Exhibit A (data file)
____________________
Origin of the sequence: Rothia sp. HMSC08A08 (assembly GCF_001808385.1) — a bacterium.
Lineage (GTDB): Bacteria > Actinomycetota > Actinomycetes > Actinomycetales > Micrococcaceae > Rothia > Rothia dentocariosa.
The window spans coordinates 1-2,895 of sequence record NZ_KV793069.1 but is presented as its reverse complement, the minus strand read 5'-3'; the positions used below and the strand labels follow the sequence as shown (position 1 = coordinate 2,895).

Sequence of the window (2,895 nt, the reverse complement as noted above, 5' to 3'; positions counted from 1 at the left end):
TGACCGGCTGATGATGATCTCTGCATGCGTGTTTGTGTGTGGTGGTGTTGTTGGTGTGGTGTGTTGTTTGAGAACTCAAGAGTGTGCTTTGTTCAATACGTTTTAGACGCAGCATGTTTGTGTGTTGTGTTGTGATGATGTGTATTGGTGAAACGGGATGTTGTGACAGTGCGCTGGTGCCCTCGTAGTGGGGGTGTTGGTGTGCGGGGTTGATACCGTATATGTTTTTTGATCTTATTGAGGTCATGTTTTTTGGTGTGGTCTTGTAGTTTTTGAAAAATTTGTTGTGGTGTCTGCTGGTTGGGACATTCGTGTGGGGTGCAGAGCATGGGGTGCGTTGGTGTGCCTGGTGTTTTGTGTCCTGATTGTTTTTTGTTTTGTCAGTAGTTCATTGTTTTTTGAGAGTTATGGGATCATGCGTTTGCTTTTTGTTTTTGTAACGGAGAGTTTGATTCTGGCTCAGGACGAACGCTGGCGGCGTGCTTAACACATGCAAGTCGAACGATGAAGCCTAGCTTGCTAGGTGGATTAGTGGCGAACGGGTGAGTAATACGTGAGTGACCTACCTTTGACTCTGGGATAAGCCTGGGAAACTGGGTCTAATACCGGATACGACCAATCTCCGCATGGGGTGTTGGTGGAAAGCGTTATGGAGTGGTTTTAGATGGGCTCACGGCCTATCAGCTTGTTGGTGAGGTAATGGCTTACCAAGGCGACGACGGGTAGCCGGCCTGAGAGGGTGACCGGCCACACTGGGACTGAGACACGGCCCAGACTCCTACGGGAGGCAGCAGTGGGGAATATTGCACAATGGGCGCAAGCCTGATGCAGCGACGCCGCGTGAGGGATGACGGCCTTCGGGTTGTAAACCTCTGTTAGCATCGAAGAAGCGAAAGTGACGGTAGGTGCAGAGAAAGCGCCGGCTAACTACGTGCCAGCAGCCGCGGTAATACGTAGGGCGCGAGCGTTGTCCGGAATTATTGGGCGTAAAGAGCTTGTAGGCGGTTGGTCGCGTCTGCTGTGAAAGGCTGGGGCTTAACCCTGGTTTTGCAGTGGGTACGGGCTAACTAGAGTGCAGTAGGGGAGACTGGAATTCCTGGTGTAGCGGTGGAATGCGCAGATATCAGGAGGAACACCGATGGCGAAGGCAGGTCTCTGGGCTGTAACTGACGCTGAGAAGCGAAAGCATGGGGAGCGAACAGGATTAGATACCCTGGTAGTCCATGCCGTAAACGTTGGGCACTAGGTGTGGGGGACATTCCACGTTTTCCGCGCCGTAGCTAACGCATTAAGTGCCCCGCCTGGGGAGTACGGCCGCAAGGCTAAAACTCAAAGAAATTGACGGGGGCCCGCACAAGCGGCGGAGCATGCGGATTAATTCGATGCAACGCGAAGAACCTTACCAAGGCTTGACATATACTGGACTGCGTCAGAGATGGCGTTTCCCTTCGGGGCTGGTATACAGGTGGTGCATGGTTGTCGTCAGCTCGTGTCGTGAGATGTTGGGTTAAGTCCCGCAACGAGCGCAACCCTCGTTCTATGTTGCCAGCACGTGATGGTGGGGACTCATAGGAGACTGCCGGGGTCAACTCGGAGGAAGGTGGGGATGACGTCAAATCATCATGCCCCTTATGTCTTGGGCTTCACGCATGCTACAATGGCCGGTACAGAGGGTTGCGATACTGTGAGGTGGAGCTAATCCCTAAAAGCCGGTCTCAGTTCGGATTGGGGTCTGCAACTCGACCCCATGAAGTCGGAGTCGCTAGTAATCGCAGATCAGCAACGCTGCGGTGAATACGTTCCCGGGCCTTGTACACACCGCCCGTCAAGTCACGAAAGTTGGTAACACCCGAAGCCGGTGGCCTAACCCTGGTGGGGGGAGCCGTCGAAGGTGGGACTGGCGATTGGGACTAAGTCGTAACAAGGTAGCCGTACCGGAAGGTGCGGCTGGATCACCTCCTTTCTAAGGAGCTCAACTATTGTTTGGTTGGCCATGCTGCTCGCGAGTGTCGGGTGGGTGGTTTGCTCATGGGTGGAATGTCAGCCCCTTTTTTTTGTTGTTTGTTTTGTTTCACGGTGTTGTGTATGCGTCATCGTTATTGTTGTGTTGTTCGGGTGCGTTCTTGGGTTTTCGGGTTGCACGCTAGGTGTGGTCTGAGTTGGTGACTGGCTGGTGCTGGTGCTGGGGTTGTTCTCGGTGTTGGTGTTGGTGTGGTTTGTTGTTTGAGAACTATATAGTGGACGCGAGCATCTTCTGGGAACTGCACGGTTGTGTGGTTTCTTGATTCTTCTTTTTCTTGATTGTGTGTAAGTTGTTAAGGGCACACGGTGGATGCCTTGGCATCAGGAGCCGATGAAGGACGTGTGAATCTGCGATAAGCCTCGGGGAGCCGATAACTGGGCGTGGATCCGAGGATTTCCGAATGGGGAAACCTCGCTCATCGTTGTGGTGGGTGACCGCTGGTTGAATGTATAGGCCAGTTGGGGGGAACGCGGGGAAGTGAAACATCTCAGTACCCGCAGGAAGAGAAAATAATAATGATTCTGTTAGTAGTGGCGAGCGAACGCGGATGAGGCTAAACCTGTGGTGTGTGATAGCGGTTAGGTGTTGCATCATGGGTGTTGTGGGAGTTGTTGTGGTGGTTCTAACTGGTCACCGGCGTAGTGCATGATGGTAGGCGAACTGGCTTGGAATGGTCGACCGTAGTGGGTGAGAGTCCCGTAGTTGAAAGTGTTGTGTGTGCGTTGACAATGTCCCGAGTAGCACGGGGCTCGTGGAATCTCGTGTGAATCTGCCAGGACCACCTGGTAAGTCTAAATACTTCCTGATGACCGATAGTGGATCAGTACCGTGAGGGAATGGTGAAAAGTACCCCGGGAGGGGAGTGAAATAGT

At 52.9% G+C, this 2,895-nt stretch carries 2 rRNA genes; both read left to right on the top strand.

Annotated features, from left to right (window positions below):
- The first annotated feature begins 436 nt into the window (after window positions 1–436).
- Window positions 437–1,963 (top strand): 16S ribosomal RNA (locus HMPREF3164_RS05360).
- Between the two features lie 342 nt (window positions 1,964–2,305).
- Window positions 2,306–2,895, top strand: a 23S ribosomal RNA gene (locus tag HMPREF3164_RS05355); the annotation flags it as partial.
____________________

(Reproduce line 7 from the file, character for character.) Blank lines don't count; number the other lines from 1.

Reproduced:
Annotated features, from left to right (window positions below):